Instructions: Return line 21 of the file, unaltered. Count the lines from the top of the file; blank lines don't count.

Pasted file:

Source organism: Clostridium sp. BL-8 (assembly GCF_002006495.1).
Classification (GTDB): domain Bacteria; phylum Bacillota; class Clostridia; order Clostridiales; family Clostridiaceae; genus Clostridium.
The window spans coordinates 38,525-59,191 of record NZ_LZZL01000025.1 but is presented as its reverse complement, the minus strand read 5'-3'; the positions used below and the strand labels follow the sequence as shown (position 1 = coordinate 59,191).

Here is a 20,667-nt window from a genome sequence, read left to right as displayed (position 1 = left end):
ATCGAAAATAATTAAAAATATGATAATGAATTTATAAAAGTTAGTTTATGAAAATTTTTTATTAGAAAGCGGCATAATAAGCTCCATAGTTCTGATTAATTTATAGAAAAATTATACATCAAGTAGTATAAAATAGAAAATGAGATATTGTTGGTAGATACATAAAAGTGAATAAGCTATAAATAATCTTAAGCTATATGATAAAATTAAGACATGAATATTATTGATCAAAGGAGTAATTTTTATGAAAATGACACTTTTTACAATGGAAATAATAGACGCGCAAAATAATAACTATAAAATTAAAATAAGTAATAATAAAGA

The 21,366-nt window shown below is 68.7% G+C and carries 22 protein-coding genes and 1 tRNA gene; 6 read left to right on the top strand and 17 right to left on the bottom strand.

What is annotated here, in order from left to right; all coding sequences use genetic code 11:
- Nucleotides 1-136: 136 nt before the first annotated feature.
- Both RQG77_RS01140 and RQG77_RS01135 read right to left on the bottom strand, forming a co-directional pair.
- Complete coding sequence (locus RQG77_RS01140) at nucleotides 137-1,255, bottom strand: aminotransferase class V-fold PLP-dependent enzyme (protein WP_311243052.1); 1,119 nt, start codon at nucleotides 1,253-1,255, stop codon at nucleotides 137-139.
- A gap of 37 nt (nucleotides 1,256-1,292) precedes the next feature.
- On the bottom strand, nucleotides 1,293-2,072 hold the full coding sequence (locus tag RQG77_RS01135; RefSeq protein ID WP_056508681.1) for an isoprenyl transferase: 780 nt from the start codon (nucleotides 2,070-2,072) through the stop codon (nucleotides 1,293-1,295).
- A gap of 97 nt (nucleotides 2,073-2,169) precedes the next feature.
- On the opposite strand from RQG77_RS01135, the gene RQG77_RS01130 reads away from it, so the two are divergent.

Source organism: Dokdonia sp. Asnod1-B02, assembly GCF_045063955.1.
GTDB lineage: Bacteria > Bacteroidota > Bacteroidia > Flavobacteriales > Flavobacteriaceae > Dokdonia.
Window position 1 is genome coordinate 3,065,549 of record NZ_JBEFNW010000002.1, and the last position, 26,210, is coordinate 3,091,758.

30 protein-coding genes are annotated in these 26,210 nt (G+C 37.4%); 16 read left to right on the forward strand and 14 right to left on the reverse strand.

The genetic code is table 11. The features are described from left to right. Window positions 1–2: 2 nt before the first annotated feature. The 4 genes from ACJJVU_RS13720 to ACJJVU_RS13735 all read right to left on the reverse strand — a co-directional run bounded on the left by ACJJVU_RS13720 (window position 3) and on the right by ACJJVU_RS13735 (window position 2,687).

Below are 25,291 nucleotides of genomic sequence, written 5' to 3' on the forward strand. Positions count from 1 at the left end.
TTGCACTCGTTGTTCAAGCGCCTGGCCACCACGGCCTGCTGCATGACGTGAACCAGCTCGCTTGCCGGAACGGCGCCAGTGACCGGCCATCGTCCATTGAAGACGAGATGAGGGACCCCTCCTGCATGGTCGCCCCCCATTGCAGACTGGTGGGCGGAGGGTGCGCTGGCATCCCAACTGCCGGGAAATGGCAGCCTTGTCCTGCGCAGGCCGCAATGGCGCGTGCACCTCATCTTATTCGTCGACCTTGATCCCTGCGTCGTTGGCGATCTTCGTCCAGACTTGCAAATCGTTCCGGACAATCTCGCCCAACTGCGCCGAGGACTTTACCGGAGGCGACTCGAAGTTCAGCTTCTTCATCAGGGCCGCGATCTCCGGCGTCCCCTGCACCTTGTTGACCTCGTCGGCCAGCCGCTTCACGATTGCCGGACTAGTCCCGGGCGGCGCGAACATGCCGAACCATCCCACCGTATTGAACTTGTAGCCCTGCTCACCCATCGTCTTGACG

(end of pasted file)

TTGCACTCGTTGTTCAAGCGCCTGGCCACCACGGCCTGCTGCATGACGTGAACCAGCTCGCTTGCCGGAACGGCGCCAGTGACCGGCCATCGTCCATTGAAGACGAGATGAGGGACCCCTCCTGCATGGTCGCCCCCCATTGCAGACTGGTGGGCGGAGGGTGCGCTGGCATCCCAACTGCCGGGAAATGGCAGCCTTGTCCTGCGCAGGCCGCAATGGCGCGTGCACCTCATCTTATTCGTCGACCTTGATCCCTGCGTCGTTGGCGATCTTCGTCCAGACTTGCAAATCGTTCCGGACAATCTCGCCCAACTGCGCCGAGGACTTTACCGGAGGCGACTCGAAGTTCAGCTTCTTCATCAGGGCCGCGATCTCCGGCGTCCCCTGCACCTTGTTGACCTCGTCGGCCAGCCGCTTCACGATTGCCGGACTAGTCCCGGGCGGCGCGAACATGCCGAACCATCCCACCGTATTGAACTTGTAGCCCTGCTCACCCATCGTCTTGACG